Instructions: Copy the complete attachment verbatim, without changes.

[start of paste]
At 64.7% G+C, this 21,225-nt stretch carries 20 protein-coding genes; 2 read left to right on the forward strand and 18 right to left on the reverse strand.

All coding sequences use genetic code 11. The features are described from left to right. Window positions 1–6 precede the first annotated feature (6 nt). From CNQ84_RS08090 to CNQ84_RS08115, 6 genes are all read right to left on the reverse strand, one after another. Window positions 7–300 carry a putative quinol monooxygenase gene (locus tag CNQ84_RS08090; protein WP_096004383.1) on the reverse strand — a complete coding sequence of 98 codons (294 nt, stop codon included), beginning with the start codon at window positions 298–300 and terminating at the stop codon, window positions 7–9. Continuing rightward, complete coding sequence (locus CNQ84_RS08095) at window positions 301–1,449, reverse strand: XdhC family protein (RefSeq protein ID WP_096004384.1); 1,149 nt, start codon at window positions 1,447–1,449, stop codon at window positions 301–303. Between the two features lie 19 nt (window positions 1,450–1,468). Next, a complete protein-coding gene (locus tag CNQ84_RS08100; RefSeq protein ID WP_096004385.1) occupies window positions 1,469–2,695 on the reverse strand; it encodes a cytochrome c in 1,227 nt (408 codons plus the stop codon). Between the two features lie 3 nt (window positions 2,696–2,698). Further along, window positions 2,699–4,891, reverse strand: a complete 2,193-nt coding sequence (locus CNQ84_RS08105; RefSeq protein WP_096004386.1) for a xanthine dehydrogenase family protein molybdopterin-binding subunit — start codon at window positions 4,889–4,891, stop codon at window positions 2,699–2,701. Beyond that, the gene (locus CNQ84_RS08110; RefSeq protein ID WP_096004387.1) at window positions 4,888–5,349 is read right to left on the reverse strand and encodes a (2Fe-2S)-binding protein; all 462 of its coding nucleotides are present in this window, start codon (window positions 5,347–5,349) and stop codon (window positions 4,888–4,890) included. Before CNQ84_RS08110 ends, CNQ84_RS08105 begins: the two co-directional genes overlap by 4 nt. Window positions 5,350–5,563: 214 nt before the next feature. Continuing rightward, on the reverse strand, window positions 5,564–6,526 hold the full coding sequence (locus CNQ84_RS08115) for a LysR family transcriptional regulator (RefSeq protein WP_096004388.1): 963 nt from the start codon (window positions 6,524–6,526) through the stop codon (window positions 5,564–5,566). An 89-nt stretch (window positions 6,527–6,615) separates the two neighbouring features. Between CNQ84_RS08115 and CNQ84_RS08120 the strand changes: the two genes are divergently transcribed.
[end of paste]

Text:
At 64.7% G+C, this 21,225-nt stretch carries 20 protein-coding genes; 2 read left to right on the forward strand and 18 right to left on the reverse strand.

All coding sequences use genetic code 11. The features are described from left to right. Window positions 1–6 precede the first annotated feature (6 nt). From CNQ84_RS08090 to CNQ84_RS08115, 6 genes are all read right to left on the reverse strand, one after another. Window positions 7–300 carry a putative quinol monooxygenase gene (locus tag CNQ84_RS08090; protein WP_096004383.1) on the reverse strand — a complete coding sequence of 98 codons (294 nt, stop codon included), beginning with the start codon at window positions 298–300 and terminating at the stop codon, window positions 7–9. Continuing rightward, complete coding sequence (locus CNQ84_RS08095) at window positions 301–1,449, reverse strand: XdhC family protein (RefSeq protein ID WP_096004384.1); 1,149 nt, start codon at window positions 1,447–1,449, stop codon at window positions 301–303. Between the two features lie 19 nt (window positions 1,450–1,468). Next, a complete protein-coding gene (locus tag CNQ84_RS08100; RefSeq protein ID WP_096004385.1) occupies window positions 1,469–2,695 on the reverse strand; it encodes a cytochrome c in 1,227 nt (408 codons plus the stop codon). Between the two features lie 3 nt (window positions 2,696–2,698). Further along, window positions 2,699–4,891, reverse strand: a complete 2,193-nt coding sequence (locus CNQ84_RS08105; RefSeq protein WP_096004386.1) for a xanthine dehydrogenase family protein molybdopterin-binding subunit — start codon at window positions 4,889–4,891, stop codon at window positions 2,699–2,701. Beyond that, the gene (locus CNQ84_RS08110; RefSeq protein ID WP_096004387.1) at window positions 4,888–5,349 is read right to left on the reverse strand and encodes a (2Fe-2S)-binding protein; all 462 of its coding nucleotides are present in this window, start codon (window positions 5,347–5,349) and stop codon (window positions 4,888–4,890) included. Before CNQ84_RS08110 ends, CNQ84_RS08105 begins: the two co-directional genes overlap by 4 nt. Window positions 5,350–5,563: 214 nt before the next feature. Continuing rightward, on the reverse strand, window positions 5,564–6,526 hold the full coding sequence (locus CNQ84_RS08115) for a LysR family transcriptional regulator (RefSeq protein WP_096004388.1): 963 nt from the start codon (window positions 6,524–6,526) through the stop codon (window positions 5,564–5,566). An 89-nt stretch (window positions 6,527–6,615) separates the two neighbouring features. Between CNQ84_RS08115 and CNQ84_RS08120 the strand changes: the two genes are divergently transcribed.